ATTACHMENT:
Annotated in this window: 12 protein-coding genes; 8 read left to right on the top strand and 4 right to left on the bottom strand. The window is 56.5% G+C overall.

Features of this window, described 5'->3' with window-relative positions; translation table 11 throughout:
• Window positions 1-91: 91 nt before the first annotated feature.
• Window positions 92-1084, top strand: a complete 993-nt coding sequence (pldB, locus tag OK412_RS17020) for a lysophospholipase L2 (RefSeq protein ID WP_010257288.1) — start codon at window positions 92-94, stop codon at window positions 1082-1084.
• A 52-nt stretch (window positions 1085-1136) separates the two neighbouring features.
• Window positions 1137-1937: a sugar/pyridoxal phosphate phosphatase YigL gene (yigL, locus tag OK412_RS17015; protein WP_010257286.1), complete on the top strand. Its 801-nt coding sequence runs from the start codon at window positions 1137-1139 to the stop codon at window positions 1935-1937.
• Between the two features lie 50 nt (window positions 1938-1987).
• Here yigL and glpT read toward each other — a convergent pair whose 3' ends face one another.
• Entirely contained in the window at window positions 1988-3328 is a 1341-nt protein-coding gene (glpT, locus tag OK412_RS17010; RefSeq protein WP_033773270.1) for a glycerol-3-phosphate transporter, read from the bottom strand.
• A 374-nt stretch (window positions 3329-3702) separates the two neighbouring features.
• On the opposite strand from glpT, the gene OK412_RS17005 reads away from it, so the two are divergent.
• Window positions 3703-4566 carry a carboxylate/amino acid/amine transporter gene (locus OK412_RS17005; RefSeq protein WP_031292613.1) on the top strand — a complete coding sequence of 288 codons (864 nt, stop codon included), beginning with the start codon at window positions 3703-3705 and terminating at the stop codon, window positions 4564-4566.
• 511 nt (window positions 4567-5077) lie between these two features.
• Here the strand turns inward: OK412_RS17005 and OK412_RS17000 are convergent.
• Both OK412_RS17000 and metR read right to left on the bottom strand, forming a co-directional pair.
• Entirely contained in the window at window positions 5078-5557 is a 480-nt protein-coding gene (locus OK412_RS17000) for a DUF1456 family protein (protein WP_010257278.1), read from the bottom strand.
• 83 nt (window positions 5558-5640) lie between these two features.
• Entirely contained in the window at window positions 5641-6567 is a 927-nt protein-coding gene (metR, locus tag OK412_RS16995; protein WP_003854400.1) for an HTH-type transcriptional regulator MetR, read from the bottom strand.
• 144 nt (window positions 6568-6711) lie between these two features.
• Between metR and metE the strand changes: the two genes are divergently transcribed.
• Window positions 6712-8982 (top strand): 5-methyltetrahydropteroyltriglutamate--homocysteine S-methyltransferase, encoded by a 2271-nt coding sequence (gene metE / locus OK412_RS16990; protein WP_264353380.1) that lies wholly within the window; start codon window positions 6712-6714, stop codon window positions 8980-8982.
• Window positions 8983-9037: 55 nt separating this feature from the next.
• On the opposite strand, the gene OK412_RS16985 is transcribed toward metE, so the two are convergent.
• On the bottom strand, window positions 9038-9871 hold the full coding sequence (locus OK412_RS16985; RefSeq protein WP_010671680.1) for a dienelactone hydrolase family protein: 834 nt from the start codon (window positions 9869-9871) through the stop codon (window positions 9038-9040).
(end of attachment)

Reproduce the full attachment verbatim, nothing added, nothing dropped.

Annotated in this window: 12 protein-coding genes; 8 read left to right on the top strand and 4 right to left on the bottom strand. The window is 56.5% G+C overall.

Features of this window, described 5'->3' with window-relative positions; translation table 11 throughout:
• Window positions 1-91: 91 nt before the first annotated feature.
• Window positions 92-1084, top strand: a complete 993-nt coding sequence (pldB, locus tag OK412_RS17020) for a lysophospholipase L2 (RefSeq protein ID WP_010257288.1) — start codon at window positions 92-94, stop codon at window positions 1082-1084.
• A 52-nt stretch (window positions 1085-1136) separates the two neighbouring features.
• Window positions 1137-1937: a sugar/pyridoxal phosphate phosphatase YigL gene (yigL, locus tag OK412_RS17015; protein WP_010257286.1), complete on the top strand. Its 801-nt coding sequence runs from the start codon at window positions 1137-1139 to the stop codon at window positions 1935-1937.
• Between the two features lie 50 nt (window positions 1938-1987).
• Here yigL and glpT read toward each other — a convergent pair whose 3' ends face one another.
• Entirely contained in the window at window positions 1988-3328 is a 1341-nt protein-coding gene (glpT, locus tag OK412_RS17010; RefSeq protein WP_033773270.1) for a glycerol-3-phosphate transporter, read from the bottom strand.
• A 374-nt stretch (window positions 3329-3702) separates the two neighbouring features.
• On the opposite strand from glpT, the gene OK412_RS17005 reads away from it, so the two are divergent.
• Window positions 3703-4566 carry a carboxylate/amino acid/amine transporter gene (locus OK412_RS17005; RefSeq protein WP_031292613.1) on the top strand — a complete coding sequence of 288 codons (864 nt, stop codon included), beginning with the start codon at window positions 3703-3705 and terminating at the stop codon, window positions 4564-4566.
• 511 nt (window positions 4567-5077) lie between these two features.
• Here the strand turns inward: OK412_RS17005 and OK412_RS17000 are convergent.
• Both OK412_RS17000 and metR read right to left on the bottom strand, forming a co-directional pair.
• Entirely contained in the window at window positions 5078-5557 is a 480-nt protein-coding gene (locus OK412_RS17000) for a DUF1456 family protein (protein WP_010257278.1), read from the bottom strand.
• 83 nt (window positions 5558-5640) lie between these two features.
• Entirely contained in the window at window positions 5641-6567 is a 927-nt protein-coding gene (metR, locus tag OK412_RS16995; protein WP_003854400.1) for an HTH-type transcriptional regulator MetR, read from the bottom strand.
• 144 nt (window positions 6568-6711) lie between these two features.
• Between metR and metE the strand changes: the two genes are divergently transcribed.
• Window positions 6712-8982 (top strand): 5-methyltetrahydropteroyltriglutamate--homocysteine S-methyltransferase, encoded by a 2271-nt coding sequence (gene metE / locus OK412_RS16990; protein WP_264353380.1) that lies wholly within the window; start codon window positions 6712-6714, stop codon window positions 8980-8982.
• Window positions 8983-9037: 55 nt separating this feature from the next.
• On the opposite strand, the gene OK412_RS16985 is transcribed toward metE, so the two are convergent.
• On the bottom strand, window positions 9038-9871 hold the full coding sequence (locus OK412_RS16985; RefSeq protein WP_010671680.1) for a dienelactone hydrolase family protein: 834 nt from the start codon (window positions 9869-9871) through the stop codon (window positions 9038-9040).